Low income moderate drinkers - the group which politicians express the greatest concern for - went essentially untouched in the 2014 model, paying a mere 4p a year more. Moderate drinkers as a whole were only projected to spend an extra 78p more per year, in contrast to the £8.70 projected in 2010. This requires some peculiar assumptions. In the new Sheffield model, a ‘moderate drinker’ is someone who drinks just 5.5 units per week, the equivalent of two pints of lager. A low income moderate drinker consumes even less, 4.6 units. This is a fraction of the government’s rather austere recommendations for healthy drinking (21 units per week for a man) and more accurately describes a very light drinker rather than a moderate drinker.
The claim that minimum pricing will have a negligible impact on moderate consumers therefore relies on a misleading definition of moderate consumption and unrealistic price elasticities. It also relies on the assumption that the minimum price will be 45p. In reality, no one is talking about a 45p minimum price any more. The costs would rise considerably if the model looked at a 50p price, as is being proposed in Scotland.
On being confounded by reality
In our ASI report, we point out Britain has seen a much bigger drop in alcohol consumption since 2006 than the Sheffield model predicted would result from a 50p minimum price and yet we have seen a much smaller decline in alcohol-related deaths than the model predicted:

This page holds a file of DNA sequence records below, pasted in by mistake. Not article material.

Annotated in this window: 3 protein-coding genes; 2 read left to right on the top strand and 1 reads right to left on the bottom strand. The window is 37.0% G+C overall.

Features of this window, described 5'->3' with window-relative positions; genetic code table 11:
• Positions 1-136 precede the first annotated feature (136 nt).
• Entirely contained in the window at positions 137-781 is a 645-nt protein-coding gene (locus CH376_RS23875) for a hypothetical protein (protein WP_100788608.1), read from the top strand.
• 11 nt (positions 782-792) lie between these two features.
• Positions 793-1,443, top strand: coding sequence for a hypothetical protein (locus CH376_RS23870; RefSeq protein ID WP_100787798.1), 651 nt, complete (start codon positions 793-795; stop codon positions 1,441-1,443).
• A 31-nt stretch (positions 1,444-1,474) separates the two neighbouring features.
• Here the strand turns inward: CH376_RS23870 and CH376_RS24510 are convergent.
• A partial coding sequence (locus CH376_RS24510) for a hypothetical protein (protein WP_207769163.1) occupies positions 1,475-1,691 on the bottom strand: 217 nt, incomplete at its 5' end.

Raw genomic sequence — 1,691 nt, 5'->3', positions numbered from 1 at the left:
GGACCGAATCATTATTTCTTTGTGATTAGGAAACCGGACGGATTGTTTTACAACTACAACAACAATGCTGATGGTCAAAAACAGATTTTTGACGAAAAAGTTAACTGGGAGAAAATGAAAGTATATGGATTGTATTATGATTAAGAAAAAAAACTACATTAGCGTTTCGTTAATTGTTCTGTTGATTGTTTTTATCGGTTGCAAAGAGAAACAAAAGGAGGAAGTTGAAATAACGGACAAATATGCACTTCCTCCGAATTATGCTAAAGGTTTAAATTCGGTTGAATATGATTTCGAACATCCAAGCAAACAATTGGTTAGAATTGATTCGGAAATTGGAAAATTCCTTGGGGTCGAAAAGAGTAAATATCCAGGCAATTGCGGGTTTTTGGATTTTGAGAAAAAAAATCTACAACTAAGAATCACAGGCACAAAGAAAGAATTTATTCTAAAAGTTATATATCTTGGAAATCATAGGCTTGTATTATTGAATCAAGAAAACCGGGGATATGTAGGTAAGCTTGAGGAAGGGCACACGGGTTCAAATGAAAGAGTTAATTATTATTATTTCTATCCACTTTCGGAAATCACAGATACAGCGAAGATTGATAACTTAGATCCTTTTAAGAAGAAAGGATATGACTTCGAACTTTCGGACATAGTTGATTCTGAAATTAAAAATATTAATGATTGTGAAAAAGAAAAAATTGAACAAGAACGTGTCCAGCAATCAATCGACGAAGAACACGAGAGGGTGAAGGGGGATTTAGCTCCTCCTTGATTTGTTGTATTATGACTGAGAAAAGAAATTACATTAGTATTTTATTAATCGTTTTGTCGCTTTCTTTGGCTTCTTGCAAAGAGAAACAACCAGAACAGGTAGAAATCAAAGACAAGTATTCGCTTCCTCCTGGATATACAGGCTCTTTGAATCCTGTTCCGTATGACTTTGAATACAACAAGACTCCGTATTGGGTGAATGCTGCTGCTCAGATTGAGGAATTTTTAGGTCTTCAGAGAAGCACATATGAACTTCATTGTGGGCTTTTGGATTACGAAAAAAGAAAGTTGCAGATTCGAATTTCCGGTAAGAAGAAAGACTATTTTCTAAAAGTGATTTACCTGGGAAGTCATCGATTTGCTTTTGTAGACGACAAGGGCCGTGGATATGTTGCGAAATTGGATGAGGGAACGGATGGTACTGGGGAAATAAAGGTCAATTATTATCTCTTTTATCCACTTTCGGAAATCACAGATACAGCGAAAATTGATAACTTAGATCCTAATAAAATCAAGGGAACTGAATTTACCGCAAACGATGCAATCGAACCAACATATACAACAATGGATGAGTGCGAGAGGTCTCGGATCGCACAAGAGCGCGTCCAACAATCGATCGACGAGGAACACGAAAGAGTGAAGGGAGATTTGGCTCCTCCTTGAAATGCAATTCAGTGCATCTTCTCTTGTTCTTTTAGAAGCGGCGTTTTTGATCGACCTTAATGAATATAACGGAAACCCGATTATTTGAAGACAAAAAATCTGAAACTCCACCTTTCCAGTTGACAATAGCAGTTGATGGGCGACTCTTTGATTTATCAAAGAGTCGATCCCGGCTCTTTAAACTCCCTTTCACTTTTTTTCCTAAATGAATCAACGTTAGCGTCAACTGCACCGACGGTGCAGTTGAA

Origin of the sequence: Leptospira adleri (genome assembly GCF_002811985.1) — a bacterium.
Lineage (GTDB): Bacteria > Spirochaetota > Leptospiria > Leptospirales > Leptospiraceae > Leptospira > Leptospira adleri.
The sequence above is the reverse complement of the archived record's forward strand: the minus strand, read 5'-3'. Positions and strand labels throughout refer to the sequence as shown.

All the projections in the SAPM are based on a 50p minimum price reducing per capita alcohol consumption by 6.7 percent from the 2006 level. But we know exactly what would happen if alcohol consumption fell by 6.7 per cent from the 2006 level because we have lived through it. But we know exactly what would happen if alcohol consumption fell by 6.7 per cent from the 2006 level because we have lived through it. Indeed, the decline in per capita consumption since that year has been closer to what the SAPM predicts would happen under a 70p per unit regime (ie. a 17.5 per cent decline). According to the model, the kind of reduction in alcohol consumption that Britain has already experienced should have reduced the number of alcohol- related deaths by 1,273 (28.3 per cent) in the first year, rising every year until 7,263 deaths (62.4 per cent) are prevented each year by 2015 (Purshouse, 2009; pp. 109-111). None of this has happened.